The core business model for Facebook (NASDAQ:FB) and Twitter (NYSE:TWTR) is pretty simple: Grow time spent on the site through a combination of users and browser share per user, and then monetize that traffic by delivering advertisements.
To evaluate companies, there are a few high-level data points investors should be familiar with. When it comes to users, most are familiar with the oft-referenced monthly active-user, or MAU, figure. Last quarter Facebook reported nearly 1.5 billion monthly active users, up 13% on a year-on-year basis. For a comparison, smaller microblogging site Twitter reported an MAU growth figure of only 12% to 304 million non-SMS MAUs.
This number is important, because the more users a social-media site has, the more easily it can monetize its advertisements without degrading the user experience with excessive ads (see: MySpace). A new report from Socialbakers, by way of Business Insider, shows how Facebook's immense scale is a tremendous competitive advantage.
Facebook is [almost] ad free
According to a study based on 900 users and analyzing more than 23,000 Facebook sessions, the marketing management company found that only 3% of Facebook's News Feed is actual advertisements. As I've outlined in a prior story, Facebook has found really creative ways to bring value to advertisers with its Carousel multi-product ad format, without increasing the actual ad load for users.
While not a perfect comparison, a "% ad load" -- a term denoting the percentage of experience filled by ads -- is very small, especially when contrasted with traditional TV, where nearly a quarter of viewing time is advertisements. If broadcasters followed Facebook to a 3% ad load, 15 minutes of commercials would be trimmed to under two minutes per television hour.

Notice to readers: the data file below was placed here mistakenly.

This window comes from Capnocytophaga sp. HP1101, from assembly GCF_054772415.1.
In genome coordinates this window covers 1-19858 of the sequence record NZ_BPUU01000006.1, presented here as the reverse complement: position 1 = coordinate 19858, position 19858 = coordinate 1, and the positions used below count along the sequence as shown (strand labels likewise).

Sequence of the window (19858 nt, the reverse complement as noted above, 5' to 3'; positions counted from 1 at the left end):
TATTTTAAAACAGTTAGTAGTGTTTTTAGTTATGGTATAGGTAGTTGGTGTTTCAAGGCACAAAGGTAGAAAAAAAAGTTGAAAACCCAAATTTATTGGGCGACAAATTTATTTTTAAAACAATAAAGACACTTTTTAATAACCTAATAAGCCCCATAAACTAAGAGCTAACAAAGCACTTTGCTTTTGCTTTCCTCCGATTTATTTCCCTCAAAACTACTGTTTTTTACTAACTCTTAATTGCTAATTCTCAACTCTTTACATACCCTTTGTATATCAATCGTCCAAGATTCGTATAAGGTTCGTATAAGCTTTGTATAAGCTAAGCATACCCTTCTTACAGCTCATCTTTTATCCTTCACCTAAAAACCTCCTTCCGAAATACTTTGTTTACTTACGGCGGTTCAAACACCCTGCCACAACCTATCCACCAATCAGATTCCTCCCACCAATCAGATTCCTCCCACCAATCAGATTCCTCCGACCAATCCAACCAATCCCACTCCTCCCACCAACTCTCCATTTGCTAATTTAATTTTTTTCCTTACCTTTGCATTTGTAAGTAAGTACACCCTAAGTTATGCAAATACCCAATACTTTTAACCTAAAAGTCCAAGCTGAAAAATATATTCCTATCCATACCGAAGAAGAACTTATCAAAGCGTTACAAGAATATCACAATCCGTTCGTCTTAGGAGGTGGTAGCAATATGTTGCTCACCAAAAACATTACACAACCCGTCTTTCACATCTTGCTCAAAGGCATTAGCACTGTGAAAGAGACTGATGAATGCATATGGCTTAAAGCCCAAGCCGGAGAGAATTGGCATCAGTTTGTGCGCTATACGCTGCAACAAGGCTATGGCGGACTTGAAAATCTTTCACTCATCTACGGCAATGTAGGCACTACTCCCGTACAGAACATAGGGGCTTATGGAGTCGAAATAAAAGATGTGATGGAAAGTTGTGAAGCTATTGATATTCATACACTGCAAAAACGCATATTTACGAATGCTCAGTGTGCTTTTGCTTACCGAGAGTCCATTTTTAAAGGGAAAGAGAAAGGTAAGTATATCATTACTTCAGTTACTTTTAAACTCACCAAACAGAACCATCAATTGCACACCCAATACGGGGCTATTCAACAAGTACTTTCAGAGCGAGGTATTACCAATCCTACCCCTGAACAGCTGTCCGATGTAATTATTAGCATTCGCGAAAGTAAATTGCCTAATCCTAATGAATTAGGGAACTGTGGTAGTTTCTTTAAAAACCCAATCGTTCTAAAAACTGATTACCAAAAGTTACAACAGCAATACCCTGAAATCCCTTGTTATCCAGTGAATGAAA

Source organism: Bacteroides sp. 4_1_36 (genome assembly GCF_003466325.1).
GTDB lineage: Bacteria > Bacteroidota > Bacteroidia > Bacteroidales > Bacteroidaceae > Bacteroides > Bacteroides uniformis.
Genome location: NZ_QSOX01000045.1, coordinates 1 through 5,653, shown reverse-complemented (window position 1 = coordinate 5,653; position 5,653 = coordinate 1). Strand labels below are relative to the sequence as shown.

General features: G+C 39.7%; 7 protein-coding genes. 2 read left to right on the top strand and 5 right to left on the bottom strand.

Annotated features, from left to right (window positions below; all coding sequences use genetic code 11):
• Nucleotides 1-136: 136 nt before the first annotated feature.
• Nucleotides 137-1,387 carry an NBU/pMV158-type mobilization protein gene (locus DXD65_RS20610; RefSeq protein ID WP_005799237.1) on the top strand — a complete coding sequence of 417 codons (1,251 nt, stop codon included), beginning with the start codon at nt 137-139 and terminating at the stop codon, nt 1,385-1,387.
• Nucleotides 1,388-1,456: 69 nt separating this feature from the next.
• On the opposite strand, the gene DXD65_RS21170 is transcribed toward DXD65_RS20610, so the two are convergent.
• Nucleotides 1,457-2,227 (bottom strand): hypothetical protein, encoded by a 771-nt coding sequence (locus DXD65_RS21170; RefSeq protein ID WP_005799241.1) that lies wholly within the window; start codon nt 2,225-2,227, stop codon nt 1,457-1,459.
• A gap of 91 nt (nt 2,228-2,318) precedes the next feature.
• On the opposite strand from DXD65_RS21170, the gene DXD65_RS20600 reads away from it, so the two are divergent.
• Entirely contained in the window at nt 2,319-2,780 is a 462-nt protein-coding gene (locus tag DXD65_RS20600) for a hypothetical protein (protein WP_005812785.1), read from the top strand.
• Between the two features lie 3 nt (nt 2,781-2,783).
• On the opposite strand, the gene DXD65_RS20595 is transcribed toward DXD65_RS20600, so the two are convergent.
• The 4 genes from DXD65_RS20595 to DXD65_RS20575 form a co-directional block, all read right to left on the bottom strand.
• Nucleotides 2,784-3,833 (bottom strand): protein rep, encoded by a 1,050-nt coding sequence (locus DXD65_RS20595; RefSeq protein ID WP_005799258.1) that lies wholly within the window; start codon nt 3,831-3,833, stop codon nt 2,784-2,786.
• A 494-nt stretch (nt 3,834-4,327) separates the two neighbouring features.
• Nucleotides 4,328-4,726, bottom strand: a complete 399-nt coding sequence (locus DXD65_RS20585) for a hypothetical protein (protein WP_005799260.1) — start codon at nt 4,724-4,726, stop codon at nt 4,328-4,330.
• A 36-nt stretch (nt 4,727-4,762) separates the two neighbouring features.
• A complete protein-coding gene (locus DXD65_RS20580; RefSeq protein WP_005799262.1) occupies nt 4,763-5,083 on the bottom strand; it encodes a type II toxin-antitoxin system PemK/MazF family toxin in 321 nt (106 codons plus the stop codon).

Facebook's ad load is going down
As I alluded to earlier, ad load is sort of a double-edged sword for social-media companies and, by extension, its investors. On one hand, increasing the ad load increases revenue in the short term, a positive for investors, but must be monitored so as to not turn off users, a long-term negative.
Other lower-risk ways to increase ad-based revenue include growing total users and increasing session length per user, which result in more ads viewed without an increase in ad load -- or charging more on a per-ad basis, which increases monetization, even holding all other factors constant.
Has Facebook succeeded on any of these metrics? According to its second-quarter financial report, italicized for emphasis: "During the second quarter and the first six months of 2015, as compared to the same periods in 2014, the average price per ad increased by 220% and 251%, respectively, and the number of ads delivered decreased by 55% and 59%, respectively."
On the back of a significant increase in per-ad fees and a growing number of users, the company has been able to cut ads and to still enrich investors.
Even if user growth and its enviable per-ad price increases slow, Facebook should be able to increase its ad delivery somewhat, considering it significantly cut it on a year-on-year basis.
Long story short, Facebook ad-based revenue growth is not close to slowing.